The strain of fighting wars on multiple fronts is hurting America’s military readiness, a report on the state of our armed forces shows.
With our soldiers serving multiple tours on an ever-increasing number of conflicts, the risk level remains at "significant" for the third straight year.
And the problem shows no signs of easing as President Barack Obama’s plan to withdraw troops from Iraq will take longer than originally hoped and an additional 17,000 troops are headed for the war in Afghanistan.
Strained by repeated war tours, persistent terrorist threats and instability around the globe, there is a significant risk the U.S. military may not be able to respond quickly and fully to new crises, a classified Pentagon assessment has concluded.
This is the third year that the risk level has been set at "significant" – despite improved security conditions in Iraq and plans to cut U.S. troop levels there. Senior military officials spoke about the report on condition of anonymity because it is a classified document.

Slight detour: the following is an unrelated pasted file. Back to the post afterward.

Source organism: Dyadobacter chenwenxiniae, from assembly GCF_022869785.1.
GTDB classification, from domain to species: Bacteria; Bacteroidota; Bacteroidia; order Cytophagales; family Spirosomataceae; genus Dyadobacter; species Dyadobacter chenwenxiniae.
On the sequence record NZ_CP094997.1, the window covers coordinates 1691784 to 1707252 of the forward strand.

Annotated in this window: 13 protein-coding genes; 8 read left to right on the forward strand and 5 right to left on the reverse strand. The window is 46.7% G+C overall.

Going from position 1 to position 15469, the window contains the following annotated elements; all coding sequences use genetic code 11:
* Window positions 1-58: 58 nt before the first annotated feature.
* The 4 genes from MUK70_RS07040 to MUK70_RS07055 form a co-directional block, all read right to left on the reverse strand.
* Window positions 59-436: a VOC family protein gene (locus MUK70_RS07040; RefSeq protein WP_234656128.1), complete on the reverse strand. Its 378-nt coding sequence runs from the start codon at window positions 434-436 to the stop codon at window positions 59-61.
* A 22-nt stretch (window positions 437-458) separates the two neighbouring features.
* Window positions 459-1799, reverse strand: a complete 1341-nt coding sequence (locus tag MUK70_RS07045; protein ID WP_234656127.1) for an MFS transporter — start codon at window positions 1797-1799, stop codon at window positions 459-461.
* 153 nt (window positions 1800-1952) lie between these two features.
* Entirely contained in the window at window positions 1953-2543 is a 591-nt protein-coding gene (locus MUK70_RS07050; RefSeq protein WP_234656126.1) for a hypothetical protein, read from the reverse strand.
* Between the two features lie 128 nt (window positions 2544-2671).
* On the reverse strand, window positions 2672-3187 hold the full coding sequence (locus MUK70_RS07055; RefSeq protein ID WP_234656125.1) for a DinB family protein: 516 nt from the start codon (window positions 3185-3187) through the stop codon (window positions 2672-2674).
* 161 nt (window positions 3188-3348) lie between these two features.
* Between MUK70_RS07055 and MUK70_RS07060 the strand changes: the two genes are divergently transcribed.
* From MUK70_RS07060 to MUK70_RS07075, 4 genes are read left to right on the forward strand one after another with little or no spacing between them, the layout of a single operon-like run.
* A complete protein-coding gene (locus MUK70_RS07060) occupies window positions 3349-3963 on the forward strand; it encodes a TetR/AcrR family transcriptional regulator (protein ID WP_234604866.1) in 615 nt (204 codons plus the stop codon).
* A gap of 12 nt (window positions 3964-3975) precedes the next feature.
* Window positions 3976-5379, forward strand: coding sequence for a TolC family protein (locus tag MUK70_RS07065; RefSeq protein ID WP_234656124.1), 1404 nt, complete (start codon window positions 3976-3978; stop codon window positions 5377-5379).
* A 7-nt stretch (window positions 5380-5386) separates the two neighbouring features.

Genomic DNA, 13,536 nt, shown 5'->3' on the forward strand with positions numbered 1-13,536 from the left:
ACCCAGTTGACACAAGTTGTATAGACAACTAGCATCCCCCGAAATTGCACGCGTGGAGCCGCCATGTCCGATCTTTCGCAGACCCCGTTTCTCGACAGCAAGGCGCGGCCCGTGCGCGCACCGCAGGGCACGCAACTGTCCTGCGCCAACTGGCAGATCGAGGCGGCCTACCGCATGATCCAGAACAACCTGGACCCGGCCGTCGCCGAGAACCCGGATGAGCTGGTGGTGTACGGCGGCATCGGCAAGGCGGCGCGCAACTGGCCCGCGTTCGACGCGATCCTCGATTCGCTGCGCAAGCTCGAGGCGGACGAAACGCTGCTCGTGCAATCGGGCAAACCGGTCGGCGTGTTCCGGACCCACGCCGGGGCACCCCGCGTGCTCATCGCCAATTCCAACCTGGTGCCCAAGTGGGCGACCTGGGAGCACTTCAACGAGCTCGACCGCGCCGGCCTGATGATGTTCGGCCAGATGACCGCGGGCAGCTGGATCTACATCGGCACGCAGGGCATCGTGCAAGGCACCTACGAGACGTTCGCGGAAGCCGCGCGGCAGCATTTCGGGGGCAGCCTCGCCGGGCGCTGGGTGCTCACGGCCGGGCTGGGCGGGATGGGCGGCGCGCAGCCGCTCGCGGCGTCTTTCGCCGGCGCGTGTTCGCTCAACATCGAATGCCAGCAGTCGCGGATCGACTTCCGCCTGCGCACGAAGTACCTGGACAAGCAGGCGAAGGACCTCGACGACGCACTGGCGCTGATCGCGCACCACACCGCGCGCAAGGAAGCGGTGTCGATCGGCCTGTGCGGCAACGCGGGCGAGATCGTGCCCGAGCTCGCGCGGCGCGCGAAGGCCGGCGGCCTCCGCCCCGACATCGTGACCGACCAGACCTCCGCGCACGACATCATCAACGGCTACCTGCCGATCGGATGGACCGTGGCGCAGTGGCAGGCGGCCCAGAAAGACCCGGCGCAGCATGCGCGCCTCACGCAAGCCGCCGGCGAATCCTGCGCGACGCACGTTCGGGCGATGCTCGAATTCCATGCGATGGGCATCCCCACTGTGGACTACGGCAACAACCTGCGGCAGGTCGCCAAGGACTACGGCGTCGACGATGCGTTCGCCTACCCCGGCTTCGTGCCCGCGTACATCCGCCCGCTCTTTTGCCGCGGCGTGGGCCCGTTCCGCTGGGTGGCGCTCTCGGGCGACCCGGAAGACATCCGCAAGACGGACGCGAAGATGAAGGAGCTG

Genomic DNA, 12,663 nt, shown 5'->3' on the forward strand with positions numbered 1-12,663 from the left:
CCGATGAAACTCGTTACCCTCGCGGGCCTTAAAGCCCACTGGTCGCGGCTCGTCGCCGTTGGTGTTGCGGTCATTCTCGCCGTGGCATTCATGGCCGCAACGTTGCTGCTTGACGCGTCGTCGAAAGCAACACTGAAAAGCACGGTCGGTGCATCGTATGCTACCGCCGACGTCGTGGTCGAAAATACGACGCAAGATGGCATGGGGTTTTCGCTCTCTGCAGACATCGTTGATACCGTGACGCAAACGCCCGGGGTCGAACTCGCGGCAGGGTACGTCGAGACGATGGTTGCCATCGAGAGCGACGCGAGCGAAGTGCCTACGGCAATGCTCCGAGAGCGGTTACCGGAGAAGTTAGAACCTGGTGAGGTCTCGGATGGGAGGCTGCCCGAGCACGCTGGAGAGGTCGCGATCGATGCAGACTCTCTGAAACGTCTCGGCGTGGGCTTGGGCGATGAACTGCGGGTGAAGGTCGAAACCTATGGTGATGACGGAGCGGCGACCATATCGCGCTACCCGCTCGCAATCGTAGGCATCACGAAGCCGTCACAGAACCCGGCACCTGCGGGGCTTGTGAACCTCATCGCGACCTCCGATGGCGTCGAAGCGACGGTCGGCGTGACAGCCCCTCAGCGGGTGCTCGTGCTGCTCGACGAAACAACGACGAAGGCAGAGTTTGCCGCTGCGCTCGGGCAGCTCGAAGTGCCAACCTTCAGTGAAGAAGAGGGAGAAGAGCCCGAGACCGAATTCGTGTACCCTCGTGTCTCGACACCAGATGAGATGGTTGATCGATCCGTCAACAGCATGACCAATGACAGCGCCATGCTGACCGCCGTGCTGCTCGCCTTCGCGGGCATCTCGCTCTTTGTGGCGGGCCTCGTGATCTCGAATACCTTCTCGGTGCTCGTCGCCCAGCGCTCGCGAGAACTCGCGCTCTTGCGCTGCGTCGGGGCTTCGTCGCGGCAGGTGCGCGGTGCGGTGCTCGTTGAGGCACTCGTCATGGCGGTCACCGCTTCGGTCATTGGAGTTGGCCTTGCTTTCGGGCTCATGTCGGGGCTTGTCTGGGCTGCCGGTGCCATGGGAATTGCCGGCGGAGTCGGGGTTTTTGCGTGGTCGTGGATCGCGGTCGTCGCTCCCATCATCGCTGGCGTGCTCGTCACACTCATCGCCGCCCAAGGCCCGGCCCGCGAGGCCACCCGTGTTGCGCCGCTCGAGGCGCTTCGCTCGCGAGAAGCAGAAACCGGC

The risk assessment, drawn up by Adm. Mike Mullen, chairman of the Joint Chiefs of Staff, paints a broad picture of the security threats and hot spots around the world and the U.S. military’s ability to deal with them. Mullen has delivered it to Defense Secretary Robert Gates. The assessment is prepared every year and routinely delivered to Congress with the budget,
Because the threat is rated as significant, Gates will send an accompanying report to Congress outlining what the military is doing to address the risks. That report has not yet been finished.